Anyways, I wanted to share some of the things I showed in my presentation, so here they are:
|Number of ebird observations for Ontario by year 2002-2011|
|All-time checklists per county across Ontario|
all show up higher than you might expect. The reason? Those areas have had large databases uploaded from a person or organization (for example Kitchener-Waterloo Field Naturalists Club for Waterloo) that have kept historical bird records. The same is true for Toronto (the Toronto Ornithological club uploaded almost 9000 checklists in 2011). I am a big supporter of this since it makes that data available for anyone- including the very people that have been committed contributors of records over the years. The KFN is dedicated to getting their data onto ebird too, but it has to first be digitized. I'm hoping to convince more clubs and organizations this is a great place to store records.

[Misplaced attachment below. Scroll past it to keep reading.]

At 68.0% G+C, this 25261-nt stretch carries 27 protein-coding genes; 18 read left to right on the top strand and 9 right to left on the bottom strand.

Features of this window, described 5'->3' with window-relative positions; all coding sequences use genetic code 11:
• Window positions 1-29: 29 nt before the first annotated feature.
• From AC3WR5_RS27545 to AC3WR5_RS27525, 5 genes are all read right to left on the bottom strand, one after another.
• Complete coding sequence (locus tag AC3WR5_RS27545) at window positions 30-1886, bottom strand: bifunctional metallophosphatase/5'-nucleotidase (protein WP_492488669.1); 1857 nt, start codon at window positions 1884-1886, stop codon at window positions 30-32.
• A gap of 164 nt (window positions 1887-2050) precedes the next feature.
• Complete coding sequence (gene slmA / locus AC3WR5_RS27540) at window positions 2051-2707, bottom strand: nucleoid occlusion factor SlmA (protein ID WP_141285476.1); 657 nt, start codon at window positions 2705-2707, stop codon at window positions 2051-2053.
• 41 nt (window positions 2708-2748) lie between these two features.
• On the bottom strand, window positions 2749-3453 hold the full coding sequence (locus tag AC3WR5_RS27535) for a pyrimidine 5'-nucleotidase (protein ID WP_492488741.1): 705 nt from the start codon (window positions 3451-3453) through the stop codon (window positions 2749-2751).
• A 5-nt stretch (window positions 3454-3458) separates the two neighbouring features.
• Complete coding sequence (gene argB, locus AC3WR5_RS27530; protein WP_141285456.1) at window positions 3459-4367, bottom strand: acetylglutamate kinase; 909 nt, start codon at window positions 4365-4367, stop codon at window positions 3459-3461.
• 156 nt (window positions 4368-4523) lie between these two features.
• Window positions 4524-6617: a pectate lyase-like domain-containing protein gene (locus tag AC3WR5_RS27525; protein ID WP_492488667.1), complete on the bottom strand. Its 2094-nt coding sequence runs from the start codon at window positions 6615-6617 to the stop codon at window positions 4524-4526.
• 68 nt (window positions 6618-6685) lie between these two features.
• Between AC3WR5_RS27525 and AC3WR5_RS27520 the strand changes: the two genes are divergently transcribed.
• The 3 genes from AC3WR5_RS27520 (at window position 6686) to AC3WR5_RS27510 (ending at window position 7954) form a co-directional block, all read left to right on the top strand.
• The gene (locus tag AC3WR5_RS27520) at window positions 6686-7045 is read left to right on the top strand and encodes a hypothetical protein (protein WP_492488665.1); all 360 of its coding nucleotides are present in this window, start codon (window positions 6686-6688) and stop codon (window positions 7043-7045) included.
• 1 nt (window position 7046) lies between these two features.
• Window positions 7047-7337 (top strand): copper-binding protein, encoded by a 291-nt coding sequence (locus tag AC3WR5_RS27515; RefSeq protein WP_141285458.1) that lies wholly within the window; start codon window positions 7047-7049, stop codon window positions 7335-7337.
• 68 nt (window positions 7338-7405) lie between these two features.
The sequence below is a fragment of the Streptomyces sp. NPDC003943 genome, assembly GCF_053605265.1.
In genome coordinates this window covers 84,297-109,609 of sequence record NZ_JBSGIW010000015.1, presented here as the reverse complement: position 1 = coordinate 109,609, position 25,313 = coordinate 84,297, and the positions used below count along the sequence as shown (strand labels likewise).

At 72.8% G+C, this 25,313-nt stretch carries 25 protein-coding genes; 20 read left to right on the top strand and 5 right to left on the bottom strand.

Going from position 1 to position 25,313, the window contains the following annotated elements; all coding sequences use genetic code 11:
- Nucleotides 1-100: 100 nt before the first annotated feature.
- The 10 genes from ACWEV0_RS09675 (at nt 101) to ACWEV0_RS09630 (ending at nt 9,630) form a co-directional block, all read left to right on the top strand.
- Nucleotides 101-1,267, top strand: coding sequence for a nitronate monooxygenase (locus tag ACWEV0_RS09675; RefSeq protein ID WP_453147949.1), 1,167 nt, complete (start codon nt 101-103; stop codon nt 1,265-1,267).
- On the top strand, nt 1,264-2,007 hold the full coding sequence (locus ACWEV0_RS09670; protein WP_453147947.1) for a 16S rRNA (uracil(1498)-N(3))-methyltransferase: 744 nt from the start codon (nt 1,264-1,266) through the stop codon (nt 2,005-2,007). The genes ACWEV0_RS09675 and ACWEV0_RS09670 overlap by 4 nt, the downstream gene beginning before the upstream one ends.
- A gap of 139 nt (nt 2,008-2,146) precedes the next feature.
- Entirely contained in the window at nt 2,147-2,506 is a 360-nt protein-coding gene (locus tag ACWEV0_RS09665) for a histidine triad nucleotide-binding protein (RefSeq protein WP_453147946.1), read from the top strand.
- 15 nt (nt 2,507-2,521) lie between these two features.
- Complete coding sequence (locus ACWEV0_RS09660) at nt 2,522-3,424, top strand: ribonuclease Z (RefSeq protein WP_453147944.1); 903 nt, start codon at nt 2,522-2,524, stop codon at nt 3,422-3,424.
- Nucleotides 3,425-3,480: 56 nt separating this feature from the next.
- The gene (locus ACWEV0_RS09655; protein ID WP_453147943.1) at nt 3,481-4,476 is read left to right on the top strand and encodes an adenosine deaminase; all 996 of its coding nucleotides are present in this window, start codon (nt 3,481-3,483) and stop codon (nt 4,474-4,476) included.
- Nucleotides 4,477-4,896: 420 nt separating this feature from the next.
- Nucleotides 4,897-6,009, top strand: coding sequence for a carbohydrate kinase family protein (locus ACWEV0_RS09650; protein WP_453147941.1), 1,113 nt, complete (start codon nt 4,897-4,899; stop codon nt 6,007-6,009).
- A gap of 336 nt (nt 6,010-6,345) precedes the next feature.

|Frequency of detections of Cerulean Warbler at Erica's cottage|
|A portion of the barchart for the three counties around Kingston|
|Frequency of Cerulean Warbler observations in June by county in southern Ontario|
|White-winged Crossbill sightings on ebird December 2008-May 2009|
|The same thing but for the period September 2009-May 2010 (for comparison)|
This is my favourite example of ebird data exploration. It shows the massive White-winged Crossbill irruption into the lower Great Lakes and northeast US during the winter of 2008/2009 compared to the following winter. Pretty awesome! You can see a similar trend from CBC data, but ebird allows you to refine your searches and look over a longer or shorter period of time. Try checking out the maps in ebird during this time for White-winged Crossbill and restrict it to a single month and watch the progression of the irruption through the winter.
There were lots of other ebird features I shared, including some new things like the rare bird, year needs, and all-time needs alerts (you can subscribe down to the county level for any of these), the ebird top 100, patch and yard games, and ebird animated occurrence maps.
If you aren't using ebird yet, what are you waiting for?